Maybe it was just a rhetorical device, but if was funny to see author Greg Grandin change his mind in the middle of a eulogy for the late Hugo Chavez in the April 1 issue of The Nation. Taking a self-consciously "perverse" stance in defiance of Americans who denounced Chavez as a strongman or authoritarian, Grandin wrote that "the biggest problem Venezuela faced during his rule was not that Chavez was authoritarian, but that he wasn't authoritarian enough. It wasn't too much control that was the problem but too little." What he meant was that Chavez, like many strong leaders both democratic (FDR) and undemocratic (Hitler), allowed a good deal of redundant institutional competition. "Rather than forming a single-party dictatorship with an interventionist state bureaucracy controlling people's lives, Chavismo has been fairly wide open and chaotic ... comprising at least five different currents: a new Bolivarian political class, older leftist parties, economic elites, military interests and the social movements....Everybody got to do what they wanted: the moneyed interests got to be corrupt, the social movements got to build something approximating an anarcho-democratic republic." Then Grandin decides that "perhaps more authoritarianism wouldn't have been a good thing," since "it would have co-opted the grass-roots into the state." It was worth some inefficiency to prevent that outcome, so as far as Grandin is concerned that's another point for Chavez.
Otherwise, Grandin makes a more coherent case for the Venezuelan. He's at his best when he points out how exceptional Chavez was in continuing to risk his power in closely contested elections. Compared to other military populists from the region, Chavez "never turned on or repressed his base,' i.e. the working class. In part, that's because he always needed their votes, but based on most people's hostile analysis of Chavez, he should have turned violently dictatorial long before he died. "For decades now social scientists have been telling us that the kind of mobilized regime Venezuela represents is pump-primed for violence," Grandin notes, "that such governments can maintain energy only through internal repression or external war. But despite years of denouncing the oligarchy as squalid traitors, Venezuela has seen remarkably little political repression" compared to other leftist regimes -- or, as Grandin adds provocatively, the United States.
Grandin reminds us that Chavez was popular because he empowered people -- or at the minimum, because millions of Venezuelans felt empowered by him, either because of increased state services to the poor or because of their own participation in the grassroots organizations created or inspired by Chavez. To dismiss their opinion, Grandin argues, is to take Mitt Romney's attitude that any distribution of wealth to the poor is basically a bribe. The eulogy gets most interesting when Grandin challenges conventional wisdom on the subject of the "resource curse" that afflicts not only Venezuela but Russia, Saudi Arabia or any country where state control over a valuable natural resource allegedly distorts both economic and political development.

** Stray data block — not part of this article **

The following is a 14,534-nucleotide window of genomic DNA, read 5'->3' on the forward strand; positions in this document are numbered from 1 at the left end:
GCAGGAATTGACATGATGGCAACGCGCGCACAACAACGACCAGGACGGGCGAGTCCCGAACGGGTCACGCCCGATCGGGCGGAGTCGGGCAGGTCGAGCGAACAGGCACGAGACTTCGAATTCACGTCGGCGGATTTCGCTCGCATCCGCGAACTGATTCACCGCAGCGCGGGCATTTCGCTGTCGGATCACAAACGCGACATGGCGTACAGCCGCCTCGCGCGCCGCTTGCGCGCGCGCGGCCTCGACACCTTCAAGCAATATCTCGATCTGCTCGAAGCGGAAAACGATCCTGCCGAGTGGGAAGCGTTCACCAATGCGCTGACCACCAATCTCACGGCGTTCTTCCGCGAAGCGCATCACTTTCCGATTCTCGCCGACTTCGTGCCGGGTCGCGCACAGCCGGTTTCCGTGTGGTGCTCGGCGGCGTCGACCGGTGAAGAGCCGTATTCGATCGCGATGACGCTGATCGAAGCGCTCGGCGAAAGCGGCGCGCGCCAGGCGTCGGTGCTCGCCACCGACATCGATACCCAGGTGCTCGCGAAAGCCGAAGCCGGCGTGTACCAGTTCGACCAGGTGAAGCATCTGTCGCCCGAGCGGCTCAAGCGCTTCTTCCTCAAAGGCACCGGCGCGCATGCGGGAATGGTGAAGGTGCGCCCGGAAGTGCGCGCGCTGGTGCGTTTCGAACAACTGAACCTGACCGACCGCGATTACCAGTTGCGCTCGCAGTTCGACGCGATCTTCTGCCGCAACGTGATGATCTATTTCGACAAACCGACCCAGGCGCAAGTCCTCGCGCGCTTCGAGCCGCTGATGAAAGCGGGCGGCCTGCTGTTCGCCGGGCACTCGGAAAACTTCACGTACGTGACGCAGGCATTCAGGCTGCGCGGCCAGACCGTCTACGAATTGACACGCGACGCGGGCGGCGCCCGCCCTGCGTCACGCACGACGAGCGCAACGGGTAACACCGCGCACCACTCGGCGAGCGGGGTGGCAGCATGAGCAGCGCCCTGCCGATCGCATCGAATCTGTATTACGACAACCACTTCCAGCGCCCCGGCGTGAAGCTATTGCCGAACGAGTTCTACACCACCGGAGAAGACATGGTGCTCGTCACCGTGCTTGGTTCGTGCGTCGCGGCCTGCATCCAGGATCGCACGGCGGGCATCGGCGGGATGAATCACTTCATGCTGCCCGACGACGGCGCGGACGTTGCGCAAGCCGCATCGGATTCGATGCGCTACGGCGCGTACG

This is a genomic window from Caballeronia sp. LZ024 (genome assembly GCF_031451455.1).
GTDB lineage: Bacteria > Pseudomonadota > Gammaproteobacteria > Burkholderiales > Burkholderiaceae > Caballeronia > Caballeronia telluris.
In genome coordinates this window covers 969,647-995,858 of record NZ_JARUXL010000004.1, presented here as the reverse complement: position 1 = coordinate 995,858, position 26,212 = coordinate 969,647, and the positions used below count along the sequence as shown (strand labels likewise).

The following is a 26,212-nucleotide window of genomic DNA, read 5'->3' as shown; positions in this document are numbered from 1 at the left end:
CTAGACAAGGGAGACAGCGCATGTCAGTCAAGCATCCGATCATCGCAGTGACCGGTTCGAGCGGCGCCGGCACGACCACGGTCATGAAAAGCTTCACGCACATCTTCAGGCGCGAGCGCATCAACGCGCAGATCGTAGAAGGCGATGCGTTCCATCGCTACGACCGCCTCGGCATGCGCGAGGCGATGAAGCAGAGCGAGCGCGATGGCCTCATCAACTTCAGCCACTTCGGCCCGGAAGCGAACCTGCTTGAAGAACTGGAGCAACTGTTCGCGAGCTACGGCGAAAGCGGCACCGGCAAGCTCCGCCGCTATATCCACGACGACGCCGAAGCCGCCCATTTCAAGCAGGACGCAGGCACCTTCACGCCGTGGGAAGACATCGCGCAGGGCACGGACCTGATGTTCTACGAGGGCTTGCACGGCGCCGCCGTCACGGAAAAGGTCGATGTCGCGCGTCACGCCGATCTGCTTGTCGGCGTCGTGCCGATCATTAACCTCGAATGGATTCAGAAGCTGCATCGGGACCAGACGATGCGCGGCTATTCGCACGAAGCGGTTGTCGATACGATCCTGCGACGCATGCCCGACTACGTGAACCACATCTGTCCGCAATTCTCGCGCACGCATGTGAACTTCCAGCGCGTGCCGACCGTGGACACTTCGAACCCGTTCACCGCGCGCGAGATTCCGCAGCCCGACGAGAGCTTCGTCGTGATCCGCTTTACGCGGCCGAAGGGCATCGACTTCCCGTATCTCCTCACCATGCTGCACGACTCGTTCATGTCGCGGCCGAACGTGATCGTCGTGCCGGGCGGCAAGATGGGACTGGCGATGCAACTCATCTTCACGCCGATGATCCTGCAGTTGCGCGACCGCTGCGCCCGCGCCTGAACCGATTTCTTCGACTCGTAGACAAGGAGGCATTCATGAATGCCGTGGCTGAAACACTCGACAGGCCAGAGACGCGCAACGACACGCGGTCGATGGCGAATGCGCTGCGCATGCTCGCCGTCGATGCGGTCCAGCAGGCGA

"Over the years, there’s been a lot of heavy theoretically breathing by
US academics about the miasma oil wealth creates in countries like
Venezuela, lulling citizens into a dreamlike state that renders them
into passive spectators," Grandin writes. While he notes that "oil wealth has much to do" with Chavez's exceptional career, and that it "gave Chavez the luxury of acting as a broker between these competing tendencies," he rejects the idea that Venezuelans responded only to "free money," reminding readers that Chavez's opponents promised in 2006 to let citizens draw a monthly allowance from an oil-bloated treasury, and that a majority of voters spurned the bribe. In any event, while economists might question legitimately whether state dependence on oil revenue discourages economic innovation or diversification, or leaves citizens extremely vulnerable to variations in global oil prices, the "resource curse" argument too often rests on an assumption that it's always wrong, in principle if not in practice, for the state to have control over oil and use it to improve the lives of the poor. At the least, the "resource curse" theory should be argued pragmatically and with an understanding that oil and similar resources may rightly be seen as the birthright of all the people living in a country blessed (or cursed) with such stuff. Grandin has taken a lot of abuse on the Internet for accepting the "useful idiot" label applied to idealistic supporters of strongmen like Chavez, but his insistence on a point of view other than the liberal slippery-slope suspicion of power and leadership is useful, if not for idiots, for anyone who wants to keep an open mind about the world.